Content Wanted

Tag used for pages where there is clearly a demand and links exist, but there is as yet minimal content. Use of this tag is contentious, with some saying they'd rather have the dangling links than a real link to a page without content. Others say it's useful to find pages that need filling out, and doesn't have some of the drawbacks of the WantedPages script.

The jury is still out ...

I don't understand this concept "demand for a wiki page". If you have a question, ask it where you have it. When the question is answered, refactor it to a new page.

But there's no need to try to make this wiki answer every question in the world. Please, let's concentrate on programming.

Not all wiki pages arise in the way you describe. Some people, me included, write material that is intended to be relevant, and create links to what we expect will be pages, trusting that AccidentalLinking will work. Often it does, and therein lies a large part of the value of the wiki concept. Sometimes, however, it creates a DanglingLink.

As a separate, but related process, DanglingLinks should be "fixed". That can be done either by If the target of a dangling link is referenced from several places, not just one, then clearly it is a candidate page. In some sense it is "wanted", possibly because it is a clearly relevant semantic unit. It's useful to be able to find such pages, and to draw the attention of people who might be qualified or interested in creating the content.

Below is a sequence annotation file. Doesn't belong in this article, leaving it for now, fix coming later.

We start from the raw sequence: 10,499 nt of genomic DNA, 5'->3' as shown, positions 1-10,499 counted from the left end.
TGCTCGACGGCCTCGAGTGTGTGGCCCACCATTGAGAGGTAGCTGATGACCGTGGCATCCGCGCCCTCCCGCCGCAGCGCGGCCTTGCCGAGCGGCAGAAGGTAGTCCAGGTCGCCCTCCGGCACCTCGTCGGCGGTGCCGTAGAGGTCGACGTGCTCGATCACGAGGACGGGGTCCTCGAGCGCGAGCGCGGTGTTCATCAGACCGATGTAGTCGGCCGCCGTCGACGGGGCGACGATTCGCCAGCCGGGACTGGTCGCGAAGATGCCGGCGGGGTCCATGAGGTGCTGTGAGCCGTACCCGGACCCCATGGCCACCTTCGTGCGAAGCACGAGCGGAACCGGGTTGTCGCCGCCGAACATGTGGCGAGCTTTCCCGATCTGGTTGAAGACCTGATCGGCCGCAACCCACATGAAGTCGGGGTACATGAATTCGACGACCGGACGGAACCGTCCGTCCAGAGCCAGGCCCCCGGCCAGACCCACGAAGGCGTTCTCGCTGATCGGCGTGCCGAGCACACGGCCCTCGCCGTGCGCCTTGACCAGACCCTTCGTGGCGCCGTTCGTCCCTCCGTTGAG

Using this tag makes it easy to find pages these sorts of pages. You can search for this tag and then You can use the WantedPages script to find DanglingLinks, but that also finds links to SisterSite pages and doesn't show multiplicity of reference.

Hence I believe this tag to embody a useful concept for this wiki.

OK, we disagree. Clearly I will therefore think that you are wrong, and you will think that I'm wrong. Let me try to make my case clear so you can tell me where you think I go wrong.

Sometimes a good thing, sometimes a red herring. When pages are very well named, they create rich connections. Many times, they just create extraneous links. Does the GoodThing page really enhance this discussion? No, it's irrelevant. More is not better. ThereIsNoPointInMakingEveryPhraseIntoaLink. Thoughtfulness trumps accident more than 99% of the time.
We are in complete agreement here. Do you understand that I'm trying to help you make this wiki better? Perhaps the problem is entirely in the name of the tag, and it should instead be something like "DanglingLinkTarget"?

Why? Not every part of the universe needs to be filled. Music lives as much in the space between notes as in the notes themselves. Artists do not have to cover every square inch of the canvas.
Because when they are inappropriate they invite the creation of the page, and when they are appropriate then they are worth filling. This debate about DanglingLinks needs to go to another page.
Perhaps, then, that person might also be unqualified to determine that it's worth having.